How to see past the bumps on the economic rollercoaster
Keep calm and carry on is the message from financial experts
With virtually every news media outlet running endless stories about the rise in the cost of living, it is obvious to all that we are living through an exceptionally challenging time. It is very hard for long-term savers to stay calm when inflation is heading towards 13 per cent and market returns are low or even negative.
As Lee Wild, head of equity strategy at interactive investor, notes, the year to date has been a rollercoaster ride. His company provides investment, trading and savings platforms for retail investors who want to manage some or all of their own long-term savings.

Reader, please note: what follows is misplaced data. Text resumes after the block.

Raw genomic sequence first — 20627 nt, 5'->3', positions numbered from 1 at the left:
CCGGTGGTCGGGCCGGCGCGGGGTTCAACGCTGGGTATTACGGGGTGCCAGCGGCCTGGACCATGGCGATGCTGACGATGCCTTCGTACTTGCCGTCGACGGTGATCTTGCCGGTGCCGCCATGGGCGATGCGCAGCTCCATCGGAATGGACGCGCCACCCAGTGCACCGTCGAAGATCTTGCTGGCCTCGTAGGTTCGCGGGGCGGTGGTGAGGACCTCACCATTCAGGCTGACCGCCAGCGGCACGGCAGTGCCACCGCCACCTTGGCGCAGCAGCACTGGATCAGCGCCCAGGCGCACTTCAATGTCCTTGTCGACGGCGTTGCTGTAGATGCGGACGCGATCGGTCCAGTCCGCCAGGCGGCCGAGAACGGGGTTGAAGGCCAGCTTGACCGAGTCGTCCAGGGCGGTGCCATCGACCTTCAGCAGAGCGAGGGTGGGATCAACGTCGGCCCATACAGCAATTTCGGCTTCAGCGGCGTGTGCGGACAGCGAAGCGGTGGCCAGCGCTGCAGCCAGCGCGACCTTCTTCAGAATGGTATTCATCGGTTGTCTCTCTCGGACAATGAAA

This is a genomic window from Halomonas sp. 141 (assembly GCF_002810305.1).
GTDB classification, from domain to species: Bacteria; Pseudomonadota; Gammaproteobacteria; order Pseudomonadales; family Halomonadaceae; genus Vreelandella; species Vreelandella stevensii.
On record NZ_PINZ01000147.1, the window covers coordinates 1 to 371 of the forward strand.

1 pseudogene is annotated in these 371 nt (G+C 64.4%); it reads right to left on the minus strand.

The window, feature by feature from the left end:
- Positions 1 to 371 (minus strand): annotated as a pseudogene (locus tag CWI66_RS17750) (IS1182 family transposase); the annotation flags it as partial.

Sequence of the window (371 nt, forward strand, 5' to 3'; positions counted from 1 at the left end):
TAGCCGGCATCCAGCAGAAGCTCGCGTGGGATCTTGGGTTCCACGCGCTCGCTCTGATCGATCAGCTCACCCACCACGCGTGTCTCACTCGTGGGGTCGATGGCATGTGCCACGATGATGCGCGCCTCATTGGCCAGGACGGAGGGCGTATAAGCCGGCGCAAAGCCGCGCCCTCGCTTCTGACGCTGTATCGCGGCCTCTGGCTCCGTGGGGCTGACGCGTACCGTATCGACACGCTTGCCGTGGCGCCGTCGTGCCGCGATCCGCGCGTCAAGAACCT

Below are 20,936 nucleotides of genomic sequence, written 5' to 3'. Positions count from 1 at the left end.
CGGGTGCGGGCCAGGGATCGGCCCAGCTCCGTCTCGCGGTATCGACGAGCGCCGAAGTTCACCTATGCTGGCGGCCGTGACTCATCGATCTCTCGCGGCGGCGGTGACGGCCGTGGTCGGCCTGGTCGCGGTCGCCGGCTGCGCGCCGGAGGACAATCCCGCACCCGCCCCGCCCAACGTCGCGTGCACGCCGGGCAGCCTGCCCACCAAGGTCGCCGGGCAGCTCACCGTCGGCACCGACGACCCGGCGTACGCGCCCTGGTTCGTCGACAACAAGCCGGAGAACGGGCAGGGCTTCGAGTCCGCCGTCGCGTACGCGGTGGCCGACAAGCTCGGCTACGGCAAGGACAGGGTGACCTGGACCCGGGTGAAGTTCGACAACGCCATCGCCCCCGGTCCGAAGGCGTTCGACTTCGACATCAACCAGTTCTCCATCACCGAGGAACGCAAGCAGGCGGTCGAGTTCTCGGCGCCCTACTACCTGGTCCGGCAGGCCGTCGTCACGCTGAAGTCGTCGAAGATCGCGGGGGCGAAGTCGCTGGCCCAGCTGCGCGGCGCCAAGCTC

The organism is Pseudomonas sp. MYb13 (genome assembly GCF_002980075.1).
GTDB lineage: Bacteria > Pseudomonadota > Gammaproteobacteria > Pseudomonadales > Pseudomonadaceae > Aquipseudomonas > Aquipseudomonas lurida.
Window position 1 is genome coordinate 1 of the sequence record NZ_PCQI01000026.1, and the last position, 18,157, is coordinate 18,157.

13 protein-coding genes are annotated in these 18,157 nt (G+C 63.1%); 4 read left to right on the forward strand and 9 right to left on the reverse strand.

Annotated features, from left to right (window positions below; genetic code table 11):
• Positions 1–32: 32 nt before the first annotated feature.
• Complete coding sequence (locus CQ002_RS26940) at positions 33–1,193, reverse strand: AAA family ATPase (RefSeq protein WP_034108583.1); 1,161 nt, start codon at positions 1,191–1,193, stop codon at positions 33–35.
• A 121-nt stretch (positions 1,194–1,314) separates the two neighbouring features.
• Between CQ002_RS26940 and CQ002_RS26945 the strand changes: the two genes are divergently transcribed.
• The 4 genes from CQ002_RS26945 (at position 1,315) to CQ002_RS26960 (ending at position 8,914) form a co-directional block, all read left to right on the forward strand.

The way forward when markets are behaving in ways that are extremely difficult to predict, he warns, is for investors to rely on having well-balanced investment portfolios. Savers need to stay focused on the fact that they are in it for the long term and market turbulence is very often a short-term phenomenon, though it may not seem so at the time. Of course, people who are living hand-to-mouth and trying not to run through whatever wage they have before the next payday do not have the option of setting aside.